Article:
Rosey Kenshol is a writer, bibliophile, and an advocate for self-love and growth. She has loved exploring the twisted world of Maria Monk throughout her Spring Quarter 2018 and hopes that she can pursue similar projects in the future. For this project she created the header, the Home page, and researched the historical context of the novel; she also coded various pages of text. As she continues the road to her English degree (with a minor in Spanish!), she hopes to continue to improve herself, her writing, and help others along the way.
Madeline Gile is a freshman at Santa Clara University from Washington State. She is passionate about writing, dancing, and spending time with her family. Madeline enjoyed exploring the 1800s reactions to Awful Disclosures and researching the impact of the novel on society. In addition to helping with writing, she contributed by coding the introduction page, bibliography, and various pages throughout the novel. Madeline looks forward to continuing her education and meeting new people along the way.
Lissette Espinoza is a junior whose main focuses are uplifting women, non-binary and trans people of color, and dimsantling oppressive narratives. Working on Maria Monk, was an opportunity to study and talk about the history of nativism, xenophobia, prejudice, classism, misogyny, and racism in America, and unpacking how these systems of oppression came to be, and the ideologies that emerged with a growing white middle-class in order to maintain the predominant Protestant culture, which continues to influence American culture today. She contributed research about the convent novel genre and predecessors, and coded the "about us" page, along with many of the transcribed pages.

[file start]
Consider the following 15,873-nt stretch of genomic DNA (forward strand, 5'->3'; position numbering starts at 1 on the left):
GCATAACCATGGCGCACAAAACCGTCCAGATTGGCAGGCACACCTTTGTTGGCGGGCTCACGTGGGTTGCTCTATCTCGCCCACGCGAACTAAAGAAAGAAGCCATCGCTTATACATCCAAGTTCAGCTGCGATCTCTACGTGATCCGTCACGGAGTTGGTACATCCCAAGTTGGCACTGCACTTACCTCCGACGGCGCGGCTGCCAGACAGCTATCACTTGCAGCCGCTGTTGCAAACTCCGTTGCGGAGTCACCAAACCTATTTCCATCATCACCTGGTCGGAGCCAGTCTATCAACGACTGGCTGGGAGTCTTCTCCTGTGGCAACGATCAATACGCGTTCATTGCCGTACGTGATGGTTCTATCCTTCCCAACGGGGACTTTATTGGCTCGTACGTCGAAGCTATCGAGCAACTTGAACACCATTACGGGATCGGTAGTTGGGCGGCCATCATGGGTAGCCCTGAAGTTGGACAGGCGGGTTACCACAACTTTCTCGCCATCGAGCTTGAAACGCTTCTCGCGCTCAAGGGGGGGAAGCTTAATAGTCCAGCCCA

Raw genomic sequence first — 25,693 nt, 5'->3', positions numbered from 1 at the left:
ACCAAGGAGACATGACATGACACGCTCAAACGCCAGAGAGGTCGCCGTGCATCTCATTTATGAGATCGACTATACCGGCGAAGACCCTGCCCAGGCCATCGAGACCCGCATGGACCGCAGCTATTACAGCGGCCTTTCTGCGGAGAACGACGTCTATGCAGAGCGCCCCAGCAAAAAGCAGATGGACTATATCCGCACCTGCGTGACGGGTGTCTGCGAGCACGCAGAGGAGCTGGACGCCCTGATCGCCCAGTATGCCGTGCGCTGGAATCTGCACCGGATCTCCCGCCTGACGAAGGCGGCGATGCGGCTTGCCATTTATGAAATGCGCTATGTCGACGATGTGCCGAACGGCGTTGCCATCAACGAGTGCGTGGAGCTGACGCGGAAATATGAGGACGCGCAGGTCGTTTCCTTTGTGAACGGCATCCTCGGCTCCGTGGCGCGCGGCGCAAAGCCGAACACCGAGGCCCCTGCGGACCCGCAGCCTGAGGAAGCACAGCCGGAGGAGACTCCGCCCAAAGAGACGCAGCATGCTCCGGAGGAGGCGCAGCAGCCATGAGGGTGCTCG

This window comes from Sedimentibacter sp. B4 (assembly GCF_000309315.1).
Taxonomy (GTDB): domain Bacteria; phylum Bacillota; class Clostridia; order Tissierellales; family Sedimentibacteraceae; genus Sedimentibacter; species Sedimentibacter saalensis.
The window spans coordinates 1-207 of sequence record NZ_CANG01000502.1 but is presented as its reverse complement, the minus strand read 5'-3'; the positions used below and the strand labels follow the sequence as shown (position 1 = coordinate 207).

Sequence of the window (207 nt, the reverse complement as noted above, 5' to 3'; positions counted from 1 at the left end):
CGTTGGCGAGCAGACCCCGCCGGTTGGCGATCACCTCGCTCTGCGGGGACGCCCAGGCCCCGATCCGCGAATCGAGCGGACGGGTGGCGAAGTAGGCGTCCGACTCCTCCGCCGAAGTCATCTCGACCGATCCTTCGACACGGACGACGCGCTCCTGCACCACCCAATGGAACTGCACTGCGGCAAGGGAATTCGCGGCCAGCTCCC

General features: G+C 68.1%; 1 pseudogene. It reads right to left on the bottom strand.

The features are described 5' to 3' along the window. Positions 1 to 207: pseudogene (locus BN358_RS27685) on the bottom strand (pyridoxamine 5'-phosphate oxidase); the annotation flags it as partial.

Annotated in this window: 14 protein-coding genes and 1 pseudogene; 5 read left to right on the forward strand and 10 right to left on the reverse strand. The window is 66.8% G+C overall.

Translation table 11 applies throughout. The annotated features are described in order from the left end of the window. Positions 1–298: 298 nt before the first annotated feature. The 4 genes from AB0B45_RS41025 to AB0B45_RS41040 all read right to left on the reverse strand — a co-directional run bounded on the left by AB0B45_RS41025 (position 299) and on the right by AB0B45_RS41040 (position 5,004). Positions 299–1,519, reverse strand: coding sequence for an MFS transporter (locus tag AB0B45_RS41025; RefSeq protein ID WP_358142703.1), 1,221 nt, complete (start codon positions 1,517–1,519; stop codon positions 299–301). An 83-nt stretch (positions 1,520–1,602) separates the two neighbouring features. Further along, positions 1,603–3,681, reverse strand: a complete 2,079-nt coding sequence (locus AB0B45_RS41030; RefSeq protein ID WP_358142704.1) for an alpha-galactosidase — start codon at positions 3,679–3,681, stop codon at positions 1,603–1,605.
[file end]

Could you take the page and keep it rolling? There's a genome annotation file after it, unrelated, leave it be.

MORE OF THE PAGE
Michelle Burnham teaches, studies, and writes about earlier American literature. She is particularly committed to finding and recovering lost or forgotten literary texts, and to introducing undergraduate students to research in the archives. She collaboratively developed this course on Textual Editing (in Digital Environments) with Dr. Natalie Linnell in the Computer Science Department at Santa Clara University, and they teach the course together. She continues to learn, along with the students, how to code in html, and is excited about the ways that bringing machine language and humanities research together provides greater public access to our literary and cultural past.
Natalie Linnell is a lecturer in the Math and Computer Science Department at Santa Clara University. She holds a PhD in Computer Science and Engineering from the University of Washington, and her research focus is on socially-motivated computing, especially educational technology and technology for underserved populations.